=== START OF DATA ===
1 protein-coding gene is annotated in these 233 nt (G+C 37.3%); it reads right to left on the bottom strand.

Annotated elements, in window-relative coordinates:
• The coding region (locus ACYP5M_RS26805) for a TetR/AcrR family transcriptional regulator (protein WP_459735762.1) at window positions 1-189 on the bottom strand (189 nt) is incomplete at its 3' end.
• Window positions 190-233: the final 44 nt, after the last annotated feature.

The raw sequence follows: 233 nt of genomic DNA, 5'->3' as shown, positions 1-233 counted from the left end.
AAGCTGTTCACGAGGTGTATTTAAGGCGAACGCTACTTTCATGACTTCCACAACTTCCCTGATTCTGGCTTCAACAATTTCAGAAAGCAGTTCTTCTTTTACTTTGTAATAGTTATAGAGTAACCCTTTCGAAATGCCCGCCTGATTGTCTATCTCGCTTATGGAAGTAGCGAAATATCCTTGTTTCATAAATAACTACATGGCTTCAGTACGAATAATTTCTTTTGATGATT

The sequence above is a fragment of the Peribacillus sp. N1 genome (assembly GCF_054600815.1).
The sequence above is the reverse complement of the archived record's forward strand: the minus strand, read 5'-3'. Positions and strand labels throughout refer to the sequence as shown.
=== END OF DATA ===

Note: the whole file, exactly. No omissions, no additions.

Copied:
1 protein-coding gene is annotated in these 233 nt (G+C 37.3%); it reads right to left on the bottom strand.

Annotated elements, in window-relative coordinates:
• The coding region (locus ACYP5M_RS26805) for a TetR/AcrR family transcriptional regulator (protein WP_459735762.1) at window positions 1-189 on the bottom strand (189 nt) is incomplete at its 3' end.
• Window positions 190-233: the final 44 nt, after the last annotated feature.

The raw sequence follows: 233 nt of genomic DNA, 5'->3' as shown, positions 1-233 counted from the left end.
AAGCTGTTCACGAGGTGTATTTAAGGCGAACGCTACTTTCATGACTTCCACAACTTCCCTGATTCTGGCTTCAACAATTTCAGAAAGCAGTTCTTCTTTTACTTTGTAATAGTTATAGAGTAACCCTTTCGAAATGCCCGCCTGATTGTCTATCTCGCTTATGGAAGTAGCGAAATATCCTTGTTTCATAAATAACTACATGGCTTCAGTACGAATAATTTCTTTTGATGATT

The sequence above is a fragment of the Peribacillus sp. N1 genome (assembly GCF_054600815.1).
The sequence above is the reverse complement of the archived record's forward strand: the minus strand, read 5'-3'. Positions and strand labels throughout refer to the sequence as shown.